Playing on Your Strengths
Preparing for the job interview
By Fred Workley
You may not be looking for a job, but the market for skilled aviation maintenance professionals is very hot. There are many employers looking for you right now.
If you are on the market, what do you know about a prospective employer? Your preparation homework becomes important even in an excellent job market. Let's take a close look at some of the issues you need to address when you are selling yourself as the world's greatest aviation maintenance professional who is, of course, worth a lot of money. Companies also want to know what you can do for them. Why not be prepared to tell them?
Knowledge is powe
r One way to research a prospective employer is through that company's web site. Another way is to ask people who are already employees. During the interview, knowing about a company puts forth a positive impression and gives you an advantage over other applicants.
You may not wear a suit and tie while servicing and repairing an airplane, but when you are interviewing, a suit tells them that you mean business. Remember that the suit doesn't make the person, but it lets the interviewer know that you take the interview very seriously. Erica Goode of the New York Times, in a syndicated series, published in many newspapers, had an article titled "Incompetence is Bliss, Say Researchers." A Cornell University study has shown that incompetent people do not know that they are incompetent. David Dunning, a professor of psychology reports that people who do things badly are often more confident in their abilities than people who do things well. The conclusions were published in the December 1999, Journal of Personality and Social Psychology. "Not only do they reach erroneous conclusions and make unfortunate choices, but their incompetence robs them of the ability to realize it." The deficiency is in "self-monitoring skills."
It's like continuing to tell the same joke time after time even though it's not funny. Another example would be to repeat something that didn't work the first time exactly the same way the second time even though you should, by logic, assume that it would not work again. Albert Einstein gave this explanation for this flawed procedure, "Doing the same thing over and over again and expecting different results." I say that humans are creatures of habit, and they can get stuck in the same rut.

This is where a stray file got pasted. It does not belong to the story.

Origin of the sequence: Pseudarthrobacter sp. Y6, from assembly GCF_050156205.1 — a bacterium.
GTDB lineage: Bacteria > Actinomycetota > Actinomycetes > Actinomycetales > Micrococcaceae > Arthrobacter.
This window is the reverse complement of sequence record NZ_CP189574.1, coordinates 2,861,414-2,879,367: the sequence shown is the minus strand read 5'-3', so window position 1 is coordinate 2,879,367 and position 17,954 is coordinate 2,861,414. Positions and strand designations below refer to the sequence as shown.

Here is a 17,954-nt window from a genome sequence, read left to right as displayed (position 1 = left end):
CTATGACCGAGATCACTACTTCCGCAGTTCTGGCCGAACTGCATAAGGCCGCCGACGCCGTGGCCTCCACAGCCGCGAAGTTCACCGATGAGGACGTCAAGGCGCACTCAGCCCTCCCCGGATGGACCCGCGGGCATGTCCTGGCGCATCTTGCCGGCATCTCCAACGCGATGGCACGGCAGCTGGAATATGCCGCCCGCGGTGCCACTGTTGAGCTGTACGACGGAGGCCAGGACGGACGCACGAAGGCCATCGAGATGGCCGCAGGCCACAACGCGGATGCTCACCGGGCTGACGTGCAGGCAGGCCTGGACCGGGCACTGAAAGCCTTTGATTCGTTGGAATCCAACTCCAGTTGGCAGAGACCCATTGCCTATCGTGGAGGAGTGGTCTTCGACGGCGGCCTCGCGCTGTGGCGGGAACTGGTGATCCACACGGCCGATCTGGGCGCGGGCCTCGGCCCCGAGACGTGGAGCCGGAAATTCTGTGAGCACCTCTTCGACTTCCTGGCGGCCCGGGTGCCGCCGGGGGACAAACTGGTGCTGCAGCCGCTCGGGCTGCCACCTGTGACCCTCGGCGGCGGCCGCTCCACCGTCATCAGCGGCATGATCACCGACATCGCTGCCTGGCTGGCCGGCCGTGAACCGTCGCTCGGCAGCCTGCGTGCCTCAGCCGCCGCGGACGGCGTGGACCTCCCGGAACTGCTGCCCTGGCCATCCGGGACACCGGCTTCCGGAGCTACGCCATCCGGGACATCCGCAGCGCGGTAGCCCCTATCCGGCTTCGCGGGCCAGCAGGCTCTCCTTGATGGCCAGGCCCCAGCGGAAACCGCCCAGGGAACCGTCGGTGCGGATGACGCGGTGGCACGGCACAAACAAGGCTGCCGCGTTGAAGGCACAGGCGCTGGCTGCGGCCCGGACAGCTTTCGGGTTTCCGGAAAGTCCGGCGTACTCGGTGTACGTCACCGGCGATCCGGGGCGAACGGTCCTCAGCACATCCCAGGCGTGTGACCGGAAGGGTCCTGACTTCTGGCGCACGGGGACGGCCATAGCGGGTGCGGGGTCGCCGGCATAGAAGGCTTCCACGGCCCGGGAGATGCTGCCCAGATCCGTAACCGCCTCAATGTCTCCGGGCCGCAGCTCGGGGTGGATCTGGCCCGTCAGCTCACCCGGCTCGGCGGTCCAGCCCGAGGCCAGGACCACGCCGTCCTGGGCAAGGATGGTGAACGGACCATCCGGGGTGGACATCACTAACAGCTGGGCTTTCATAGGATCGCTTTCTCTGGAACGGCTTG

The researchers found that people who have a good grasp of language and grammar, can reason logically, and can understand humor, have fewer tendencies to "grossly overestimate" how well they perform. Poor performance in these skills led to distortions in the individual's self-estimates. Have you thought about your ability to assess your own performance?
There are reasons why people overestimate their competency or are not even aware of whether others judge them as competent, say the researchers. Often, people will not give each other feedback out of polite courtesy. It's very seldom that adults will tell another "how it is" even though they will tell someone "where to go." So, what does this have to do with interviewing for a technical position of fixing airplanes?
I have always contended that everything takes a certain amount of time. You can put the time on the front end or the aft end to get the same result. Usually it is more productive on the front end. Preparing for the interview will require you to take stock of yourself, a self-assessment. Be honest with yourself. You may have to expose your strengths and weaknesses. Maybe you don't have a good sense of humor. The way to fix that is to stop telling bad jokes. Once you have taken stock of your abilities, you may find that you are just exactly what a future employer is looking for in your upcoming interview.